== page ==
The above figure
shows false-color images of ultracold lithium-atom clouds, produced
by physicists at Rice University. Lithium has two stable isotopes, one
of which is a boson (lithium-7), the other of which is a fermion (lithium-6).
Bosons and fermions are the two fundamental types of quantum particles
found in nature. The lithium species are very similar in many respects;
for example, they contain the same configuration of electrons, making
them chemically identical. But in a low-temperature environment, dramatic
differences appear between the lithium because of the fact that they
comprise two fundamentally different kinds of particles.
The Rice researchers
trapped the two lithium species together in the same cloud and photographed
them one after the other. As it turned out, the bosons (lithium-7) are
used to help cool the fermions (lithium-6) down to a low temperature.
The atom clouds
are shown at three different temperatures: 810, 510 and 240 nano-Kelvin.
One nano-Kelvin is an extremely cold temperature--it's a billionth of
a degree above absolute zero, which is -460 degrees Fahrenheit. As the
temperature gets colder, one can see that the boson gas, shown on the
left, coalesces into a compact cloud, while the size of the fermion
gas stabilizes at a specific size. This illustrates the principle of
"Fermi degeneracy," in which the fermions cannot condense
further, due to a law of quantum mechanics--the Pauli exclusion principle--that
keeps identical fermions from occupying the same space at the same time.
The same effect stabilizes white dwarf stars against collapse under
their own gravitational attraction.
The somewhat anti-social
nature of fermions has made it difficult to cool them to low temperatures.
But the Rice researchers used the ingenious idea of "sympathetic"
cooling, in which one species acts as a refrigerant for another. In
this case, the bosons act as the refrigerator, while the fermions are
cooled by contact with the bosons.
Here's how it works.
The researchers first trap the two types of particles in a magnetic
field. Through a process known as "evaporative cooling," the
hottest, most energetic particles escape from the trap. Only the colder,
more sluggish particles remain, and this brings about a cooler overall
temperature for the gas. The evaporative cooling process is exactly
what happens when you blow on a cup of coffee to cool it off--you are
causing the hotter steam molecules to escape, leaving colder liquid
molecules which lowers the overall temperature of your drink.
works great for bosons, but not as well for fermions. Evaporative cooling
only works effectively when particles are constantly bombarding each
other. When particles collide with one another, they redistribute their
energy. With collisions, even the most sluggish particles could eventually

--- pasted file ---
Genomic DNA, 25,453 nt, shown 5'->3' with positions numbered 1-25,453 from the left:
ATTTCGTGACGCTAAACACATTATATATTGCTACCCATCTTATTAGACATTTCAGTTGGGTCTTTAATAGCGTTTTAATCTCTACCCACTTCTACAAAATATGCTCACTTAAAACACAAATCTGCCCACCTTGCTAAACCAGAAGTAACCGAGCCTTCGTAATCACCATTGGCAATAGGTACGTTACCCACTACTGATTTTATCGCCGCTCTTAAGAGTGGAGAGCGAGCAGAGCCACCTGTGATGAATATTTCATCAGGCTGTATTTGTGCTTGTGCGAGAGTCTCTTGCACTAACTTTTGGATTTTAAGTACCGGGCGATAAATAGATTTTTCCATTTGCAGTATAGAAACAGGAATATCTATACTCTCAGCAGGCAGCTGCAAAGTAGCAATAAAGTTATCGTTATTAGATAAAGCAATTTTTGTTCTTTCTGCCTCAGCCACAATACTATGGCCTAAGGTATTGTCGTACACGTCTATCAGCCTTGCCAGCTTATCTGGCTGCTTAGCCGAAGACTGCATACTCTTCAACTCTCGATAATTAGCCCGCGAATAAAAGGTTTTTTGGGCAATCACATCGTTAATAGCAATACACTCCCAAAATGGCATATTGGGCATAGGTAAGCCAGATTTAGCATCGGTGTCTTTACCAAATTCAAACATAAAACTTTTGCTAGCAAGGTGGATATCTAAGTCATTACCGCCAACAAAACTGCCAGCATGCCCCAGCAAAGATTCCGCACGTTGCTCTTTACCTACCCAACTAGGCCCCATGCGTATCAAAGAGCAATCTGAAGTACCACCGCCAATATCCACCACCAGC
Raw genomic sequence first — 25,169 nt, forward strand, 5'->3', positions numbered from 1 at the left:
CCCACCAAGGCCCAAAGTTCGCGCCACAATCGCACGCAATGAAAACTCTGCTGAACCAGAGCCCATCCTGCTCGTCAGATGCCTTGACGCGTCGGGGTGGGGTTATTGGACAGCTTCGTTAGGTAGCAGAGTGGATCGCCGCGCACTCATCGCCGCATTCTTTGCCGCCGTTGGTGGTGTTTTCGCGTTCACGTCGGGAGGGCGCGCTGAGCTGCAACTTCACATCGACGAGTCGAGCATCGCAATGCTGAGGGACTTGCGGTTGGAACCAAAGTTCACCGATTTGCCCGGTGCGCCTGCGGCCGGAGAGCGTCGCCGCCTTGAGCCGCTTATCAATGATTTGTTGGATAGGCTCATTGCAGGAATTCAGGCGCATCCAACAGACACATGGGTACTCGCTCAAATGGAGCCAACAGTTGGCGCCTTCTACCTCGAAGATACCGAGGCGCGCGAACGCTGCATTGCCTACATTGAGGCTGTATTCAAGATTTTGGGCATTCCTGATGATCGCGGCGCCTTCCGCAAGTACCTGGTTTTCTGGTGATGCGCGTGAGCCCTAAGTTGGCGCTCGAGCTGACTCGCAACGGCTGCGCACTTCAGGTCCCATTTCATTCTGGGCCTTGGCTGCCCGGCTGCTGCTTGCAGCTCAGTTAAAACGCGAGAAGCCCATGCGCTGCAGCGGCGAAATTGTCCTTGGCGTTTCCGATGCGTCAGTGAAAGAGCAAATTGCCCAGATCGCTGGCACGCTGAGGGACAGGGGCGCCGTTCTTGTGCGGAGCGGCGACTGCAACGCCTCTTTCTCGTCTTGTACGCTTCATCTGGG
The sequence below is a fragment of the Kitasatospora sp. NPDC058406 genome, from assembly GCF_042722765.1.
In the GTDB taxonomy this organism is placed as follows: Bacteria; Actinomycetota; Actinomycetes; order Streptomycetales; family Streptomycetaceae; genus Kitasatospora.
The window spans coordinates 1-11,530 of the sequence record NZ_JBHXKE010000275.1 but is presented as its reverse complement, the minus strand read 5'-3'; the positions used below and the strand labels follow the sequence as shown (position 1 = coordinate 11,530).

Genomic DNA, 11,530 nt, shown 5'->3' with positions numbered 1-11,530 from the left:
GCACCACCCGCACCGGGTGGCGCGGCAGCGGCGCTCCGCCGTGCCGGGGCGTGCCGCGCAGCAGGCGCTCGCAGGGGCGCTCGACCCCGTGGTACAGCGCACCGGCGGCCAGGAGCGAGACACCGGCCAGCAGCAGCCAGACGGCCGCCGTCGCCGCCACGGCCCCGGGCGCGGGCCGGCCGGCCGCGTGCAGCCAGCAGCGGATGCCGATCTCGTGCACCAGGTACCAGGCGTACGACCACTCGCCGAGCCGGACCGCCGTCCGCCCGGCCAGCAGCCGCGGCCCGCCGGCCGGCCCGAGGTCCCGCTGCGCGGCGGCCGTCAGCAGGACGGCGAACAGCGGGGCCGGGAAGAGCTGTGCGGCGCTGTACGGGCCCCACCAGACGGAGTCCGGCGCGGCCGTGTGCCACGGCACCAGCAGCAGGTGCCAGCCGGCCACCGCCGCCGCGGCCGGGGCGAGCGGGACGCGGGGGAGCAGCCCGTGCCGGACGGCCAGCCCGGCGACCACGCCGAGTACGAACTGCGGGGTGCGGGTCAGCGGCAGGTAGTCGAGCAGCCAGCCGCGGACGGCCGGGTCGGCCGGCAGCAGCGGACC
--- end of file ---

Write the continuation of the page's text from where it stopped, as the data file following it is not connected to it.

gain enough energy to escape the trap. Another way to look at it is
that the collisions help energy to escape the trap. But fermions tend
to resist collisions. Bosons, on the other hand, have no such aversion
to collisions. The bosons in the trap collide with fermions and help
them to redistribute their energy, producing hotter, high-energy fermions
which leave the trap, so that only colder fermions remain. This allows
the researchers to achieve low temperatures with fermions.
Although the size
of the fermion cloud cannot be shrunk below a certain point, the researchers
are striving to cool the gas further. Each fermion can be imagined to
contain a tiny bar magnet; the strength of the magnet and its other
characteristics are specified by a property called "spin."
By creating a fermion gas with two different values of spin, and cooling
the gas to temperatures below those already achieved, the researchers
hope to pair together fermions with the two different spin values to
create something known as a "Cooper pair." The Cooper pair
is the basic ingredient of a superconductor, a material in which electricity
can travel without resistance. Studying these Cooper pairs in the simple
setting of a gas will bring new insights into the nature of superconductivity.
are potentially very important for society, as researchers hope that
they will someday lead to a more efficient way of distributing electricity.
Physicists envision this application with solid superconductors. But
superconductivity is not completely understood. Moreover, solid superconductors
are hard to analyze, because they often contain impurity atoms or defects
in their crystal structure.
Studied in a gas,
superconducting Cooper pairs would be much simpler to analyze theoretically.
In addition, the atom trap setup enables researchers to modify the strength
of interactions between the particles, making the fermions anywhere
from weakly attractive to strongly attractive. This can help provide
insights into BCS theory, the theory of low-temperature metal superconductors.
Most superconductors are believed to contain weakly interacting Cooper
pairs, but the recently discovered magnesium boride superconductors,
which are superconducting at record-high temperatures for a metal, seem
to contain Cooper pairs more strongly interacting than other metal superconductors.
(Thanks to Randy
Hulet and colleagues at Rice University for providing the figure and
parts of the caption.)
Truscott, Kevin E. Strecker, William I. McAlexander, Guthrie Partridge,
and Randall G. Hulet, "Observation of Fermi Pressure in a Gas of
Trapped Atoms," Science, 2 March 2001
News Release on this work
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